November 17, 2010 Water for the World Act Needs Your Help The Sen. Paul Simon Water for the World Act unanimously passed the U.S. Senate (S. 624) last September. It now is in the House of Representatives (H.R. 2030), where the hope is that it will be passed during the current lame duck session of Congress. Most observers give the bill little chance of passage when the 112th Congress convenes in January 2011. So it's now, or perhaps never. The bill would provide clean water and sanitation to 100M people. Here is more information from Water Advocates: Now is the most important time to contact your member of the House of Representatives to ask them to pass the Water for the World Act. The bill has already passed the Senate. We have an opportunity with one last push from all of you to make this work. Your member of the House of Representatives needs to hear from you during the lame duck Session, which begins on November 15 and may end in early December. This lifesaving legislation would go a long way toward ending the world's largest health crisis - the diseases caused by the lack of access to safe drinking water and sanitation. It would also give the United States an important leadership role in providing access to water, sanitation and hygiene for millions of the world's poorest people. All House offices can be called through 202-225-3121, or more directly by getting their office numbers from www.house.gov.
"Required viewing" for those who want to know about the world, now and what it can become. Click the post title to view.
Water, Open Access Journal Published Online
Volume 2, Issue 2 (June 2010), Pages 120-320 at
Table of Contents:
Frederick A. Armah, David O. Yawson, Genesis T. Yengoh, Justice O. Odoi
and Ernest K. A. Afrifa
River Restoration: Fluvial-Geomorphic and Ecological Tools
From the first article in the first issue:
School of Civil Engineering, The University of Birmingham, Edgbaston, Birmingham, B15 2TT, UK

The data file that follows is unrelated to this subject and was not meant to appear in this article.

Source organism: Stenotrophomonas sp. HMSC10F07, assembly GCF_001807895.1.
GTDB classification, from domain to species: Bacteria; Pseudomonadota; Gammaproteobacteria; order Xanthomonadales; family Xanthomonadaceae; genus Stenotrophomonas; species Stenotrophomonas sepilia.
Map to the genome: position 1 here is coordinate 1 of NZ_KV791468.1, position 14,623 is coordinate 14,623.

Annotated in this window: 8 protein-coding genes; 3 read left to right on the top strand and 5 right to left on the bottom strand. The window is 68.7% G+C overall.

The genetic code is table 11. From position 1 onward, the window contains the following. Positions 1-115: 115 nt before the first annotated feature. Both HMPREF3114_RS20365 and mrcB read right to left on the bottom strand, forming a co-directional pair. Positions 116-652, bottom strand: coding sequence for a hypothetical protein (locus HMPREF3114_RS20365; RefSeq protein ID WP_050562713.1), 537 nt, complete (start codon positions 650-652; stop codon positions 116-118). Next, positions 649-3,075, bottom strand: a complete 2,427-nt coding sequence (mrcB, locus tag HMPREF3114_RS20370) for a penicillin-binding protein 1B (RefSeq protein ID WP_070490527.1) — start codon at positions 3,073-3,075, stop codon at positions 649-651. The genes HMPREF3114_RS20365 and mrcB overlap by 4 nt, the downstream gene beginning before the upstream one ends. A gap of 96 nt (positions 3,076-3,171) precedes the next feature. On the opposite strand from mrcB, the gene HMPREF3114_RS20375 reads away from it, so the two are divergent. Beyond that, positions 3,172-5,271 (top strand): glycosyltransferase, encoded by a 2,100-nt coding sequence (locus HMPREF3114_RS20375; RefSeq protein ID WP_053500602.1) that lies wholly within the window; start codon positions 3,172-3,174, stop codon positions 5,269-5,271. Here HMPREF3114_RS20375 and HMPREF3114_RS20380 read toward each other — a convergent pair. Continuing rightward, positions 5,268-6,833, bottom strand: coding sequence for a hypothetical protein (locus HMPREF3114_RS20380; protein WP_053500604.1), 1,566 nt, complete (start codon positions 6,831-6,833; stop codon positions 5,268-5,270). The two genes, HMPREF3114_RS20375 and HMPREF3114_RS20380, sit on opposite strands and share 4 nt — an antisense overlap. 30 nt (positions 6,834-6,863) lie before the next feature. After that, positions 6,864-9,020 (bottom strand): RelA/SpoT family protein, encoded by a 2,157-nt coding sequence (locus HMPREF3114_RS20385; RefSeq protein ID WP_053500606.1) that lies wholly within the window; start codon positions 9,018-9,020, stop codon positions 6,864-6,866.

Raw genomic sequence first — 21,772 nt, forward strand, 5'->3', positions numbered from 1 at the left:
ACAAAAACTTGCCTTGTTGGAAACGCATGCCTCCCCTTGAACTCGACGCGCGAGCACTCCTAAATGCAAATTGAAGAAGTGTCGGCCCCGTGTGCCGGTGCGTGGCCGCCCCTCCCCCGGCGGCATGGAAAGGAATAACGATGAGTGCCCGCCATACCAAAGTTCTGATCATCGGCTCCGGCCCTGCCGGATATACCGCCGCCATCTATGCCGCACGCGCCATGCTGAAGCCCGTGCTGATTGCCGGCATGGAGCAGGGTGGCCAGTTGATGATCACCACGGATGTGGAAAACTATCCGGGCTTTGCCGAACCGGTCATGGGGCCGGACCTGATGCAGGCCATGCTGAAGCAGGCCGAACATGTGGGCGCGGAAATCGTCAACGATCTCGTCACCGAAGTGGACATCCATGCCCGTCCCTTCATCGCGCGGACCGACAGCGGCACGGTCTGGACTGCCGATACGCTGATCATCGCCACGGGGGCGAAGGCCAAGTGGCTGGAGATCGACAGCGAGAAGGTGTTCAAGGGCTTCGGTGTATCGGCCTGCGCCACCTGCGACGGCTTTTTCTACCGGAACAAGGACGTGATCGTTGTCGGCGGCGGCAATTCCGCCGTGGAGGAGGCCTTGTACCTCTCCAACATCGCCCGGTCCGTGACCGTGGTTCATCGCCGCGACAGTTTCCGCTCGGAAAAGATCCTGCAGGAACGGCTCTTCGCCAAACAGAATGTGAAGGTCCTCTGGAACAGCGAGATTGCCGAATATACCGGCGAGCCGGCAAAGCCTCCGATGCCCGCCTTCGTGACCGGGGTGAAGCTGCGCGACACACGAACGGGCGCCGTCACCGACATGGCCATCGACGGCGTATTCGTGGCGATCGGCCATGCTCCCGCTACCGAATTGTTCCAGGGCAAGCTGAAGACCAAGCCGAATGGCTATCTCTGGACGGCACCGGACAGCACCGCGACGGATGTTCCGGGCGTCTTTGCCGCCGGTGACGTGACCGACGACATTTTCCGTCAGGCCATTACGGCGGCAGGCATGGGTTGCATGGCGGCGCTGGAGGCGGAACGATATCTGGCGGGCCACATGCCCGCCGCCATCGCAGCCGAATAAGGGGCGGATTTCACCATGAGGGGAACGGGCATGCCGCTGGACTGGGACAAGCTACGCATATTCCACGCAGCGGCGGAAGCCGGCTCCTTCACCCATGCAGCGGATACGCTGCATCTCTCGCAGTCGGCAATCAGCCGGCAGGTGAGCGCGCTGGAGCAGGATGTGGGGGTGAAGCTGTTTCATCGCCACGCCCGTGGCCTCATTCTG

The Climate Change Resource Center (CCRC) is a reference Web site for resource managers anddecisionmakers who need information and tools to address climate change in planning and project implementation. Changing climates have already catalyzed changes in environments throughout the United States, and future effects are expected to be greater. Although future scenarios are daunting, managers can do much to promote adaptation to climate change and encourage reduction of human effe
Lloyd G. Carter's provocative article about the Westlands Water District in California's Great Valley.
Get it here: pubs.usgs.gov/atlas/geologic/
The Shape of the Universe
If you are fortunate enough to share a neighborhood with a leafy elm, a gnarly oak, a soaring redwood, take another look at its silhouette against the sky. That self-similar 4-D explosion of branching branches is a clue to a cosmic riddle or two, and a key concept in fields as unrelated as vascular surgery and software design.
The Buddha knew this, and so do neurologists, database programmers, and mythologists.
And he talks about water and restoration. We have arrived gang.www.usda.gov/wps/portal/!ut/p/_s.7_0_A/7_0_1OB
Jamie Workman's book, Heart of Dryness: How the Last Bushmen Can Help Us Endure the Coming Age of Permanent Drought, is being released today. It's next on my 'must read' list.